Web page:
I will go out on a limb and argue that the sexual misconduct inquisition has been staged, by the media, in service to their masters–the new ruling class: employers. It’s a new season of the reality TV show “You’re Fired!” starring–guess who? Coincidence? We think not!

There’s another issue here too.

Laura writes: “The difference between crudeness and criminal behavior has been blurred.”

It goes way beyond that. Christ commanded us to forgive. Because He knows how much we don’t want to. God doesn’t command us to do stuff we usually do anyway.

In a mature society–i.e., one where people believe in divine authority–if you have a gripe against someone, you tell them about it. They ask your pardon and you forgive. Even if they don’t ask your pardon, you forgive. So ends the matter.

In an atheist society, the authorities can find something you did wrong in the past and make it the defining moment of your entire existence. It is already common practice in the workplace. Watch how it will spread.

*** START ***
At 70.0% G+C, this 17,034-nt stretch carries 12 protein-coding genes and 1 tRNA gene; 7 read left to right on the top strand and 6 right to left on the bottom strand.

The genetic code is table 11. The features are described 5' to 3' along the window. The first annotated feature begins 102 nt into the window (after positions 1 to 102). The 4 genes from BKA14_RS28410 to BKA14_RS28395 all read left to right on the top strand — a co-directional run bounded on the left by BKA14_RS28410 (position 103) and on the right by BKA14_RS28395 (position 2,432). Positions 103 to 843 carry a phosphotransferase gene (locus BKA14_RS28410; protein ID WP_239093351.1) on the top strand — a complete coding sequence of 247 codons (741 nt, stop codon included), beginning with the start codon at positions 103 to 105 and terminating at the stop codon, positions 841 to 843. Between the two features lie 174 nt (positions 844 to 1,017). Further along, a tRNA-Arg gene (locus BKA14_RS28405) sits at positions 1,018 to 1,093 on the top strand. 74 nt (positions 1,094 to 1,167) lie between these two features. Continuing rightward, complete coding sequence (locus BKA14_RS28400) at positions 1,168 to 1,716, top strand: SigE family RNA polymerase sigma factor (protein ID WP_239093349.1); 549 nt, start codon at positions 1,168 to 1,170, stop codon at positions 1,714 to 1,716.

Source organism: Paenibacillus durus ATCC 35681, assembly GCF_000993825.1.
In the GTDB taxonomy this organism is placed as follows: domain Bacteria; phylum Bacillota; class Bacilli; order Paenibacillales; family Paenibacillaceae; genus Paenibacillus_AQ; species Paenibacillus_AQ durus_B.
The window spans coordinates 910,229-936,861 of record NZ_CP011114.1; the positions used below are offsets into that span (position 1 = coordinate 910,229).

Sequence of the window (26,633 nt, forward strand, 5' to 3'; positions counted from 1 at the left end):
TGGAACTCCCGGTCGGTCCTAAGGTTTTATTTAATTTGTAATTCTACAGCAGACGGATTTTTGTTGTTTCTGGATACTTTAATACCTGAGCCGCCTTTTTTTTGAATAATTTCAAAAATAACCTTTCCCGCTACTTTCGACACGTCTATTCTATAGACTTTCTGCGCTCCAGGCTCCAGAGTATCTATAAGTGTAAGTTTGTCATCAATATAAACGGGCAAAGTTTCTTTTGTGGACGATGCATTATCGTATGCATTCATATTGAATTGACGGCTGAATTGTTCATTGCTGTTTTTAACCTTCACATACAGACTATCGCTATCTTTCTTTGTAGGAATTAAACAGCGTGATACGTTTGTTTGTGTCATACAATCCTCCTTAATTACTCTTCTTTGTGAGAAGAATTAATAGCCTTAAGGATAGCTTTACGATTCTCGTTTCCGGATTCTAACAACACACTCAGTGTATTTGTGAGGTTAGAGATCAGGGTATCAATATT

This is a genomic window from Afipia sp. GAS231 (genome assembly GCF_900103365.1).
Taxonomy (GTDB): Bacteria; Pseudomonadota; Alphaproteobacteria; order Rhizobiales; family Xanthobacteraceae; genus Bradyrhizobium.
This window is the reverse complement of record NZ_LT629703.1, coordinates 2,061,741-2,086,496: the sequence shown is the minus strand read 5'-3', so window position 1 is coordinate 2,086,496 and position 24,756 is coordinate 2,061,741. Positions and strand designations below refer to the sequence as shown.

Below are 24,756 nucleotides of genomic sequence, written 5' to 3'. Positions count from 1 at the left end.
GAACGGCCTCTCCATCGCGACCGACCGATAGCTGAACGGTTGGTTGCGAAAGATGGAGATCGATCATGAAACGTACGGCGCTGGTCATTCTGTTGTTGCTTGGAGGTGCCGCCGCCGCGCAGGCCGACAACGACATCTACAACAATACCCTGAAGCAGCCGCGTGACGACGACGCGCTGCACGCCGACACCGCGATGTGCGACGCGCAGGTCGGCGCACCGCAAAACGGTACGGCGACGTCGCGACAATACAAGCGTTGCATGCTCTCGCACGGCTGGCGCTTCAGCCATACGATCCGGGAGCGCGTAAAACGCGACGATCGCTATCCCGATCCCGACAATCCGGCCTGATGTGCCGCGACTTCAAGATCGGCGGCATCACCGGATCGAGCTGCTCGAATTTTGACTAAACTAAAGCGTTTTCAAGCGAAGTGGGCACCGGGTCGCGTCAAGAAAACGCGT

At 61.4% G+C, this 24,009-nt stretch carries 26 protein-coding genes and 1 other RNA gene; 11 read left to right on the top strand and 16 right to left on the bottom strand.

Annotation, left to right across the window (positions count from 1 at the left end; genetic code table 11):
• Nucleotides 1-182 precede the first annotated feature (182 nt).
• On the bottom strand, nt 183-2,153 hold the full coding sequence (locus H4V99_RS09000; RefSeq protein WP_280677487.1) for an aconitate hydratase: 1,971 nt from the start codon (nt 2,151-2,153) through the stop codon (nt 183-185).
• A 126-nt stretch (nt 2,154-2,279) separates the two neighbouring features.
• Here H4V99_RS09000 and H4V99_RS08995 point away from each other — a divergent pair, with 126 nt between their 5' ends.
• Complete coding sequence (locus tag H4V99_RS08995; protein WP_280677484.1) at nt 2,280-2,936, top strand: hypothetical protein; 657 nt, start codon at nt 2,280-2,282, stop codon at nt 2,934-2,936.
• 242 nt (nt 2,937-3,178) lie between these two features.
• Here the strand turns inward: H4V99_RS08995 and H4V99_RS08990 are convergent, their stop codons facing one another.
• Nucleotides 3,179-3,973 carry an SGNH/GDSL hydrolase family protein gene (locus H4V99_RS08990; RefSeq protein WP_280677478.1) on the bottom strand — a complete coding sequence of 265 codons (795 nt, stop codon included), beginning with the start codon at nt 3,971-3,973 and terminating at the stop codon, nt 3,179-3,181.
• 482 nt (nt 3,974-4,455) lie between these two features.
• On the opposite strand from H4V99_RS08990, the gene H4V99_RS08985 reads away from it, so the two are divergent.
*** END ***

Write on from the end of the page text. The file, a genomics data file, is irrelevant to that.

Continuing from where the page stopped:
I cannot stand Matt Lauer, absolutely cannot stand him. But I do not picture him as a sexual misconduct perp, no way.

He was co-host of NBC’s most profitable franchise, the “Today” Show. But he had been around a little too long. His boss wanted to fire him and replace him with someone with more hair. They wanted to do it without alienating viewers. The sexual misconduct hysteria gave them the perfect cover to do that.

Laura writes:

A plague of sexual harassment isn’t surprising in a heavily sexualized culture. There is a lot of crude behavior and sexual impropriety, but the interest of the media in the issue is something else.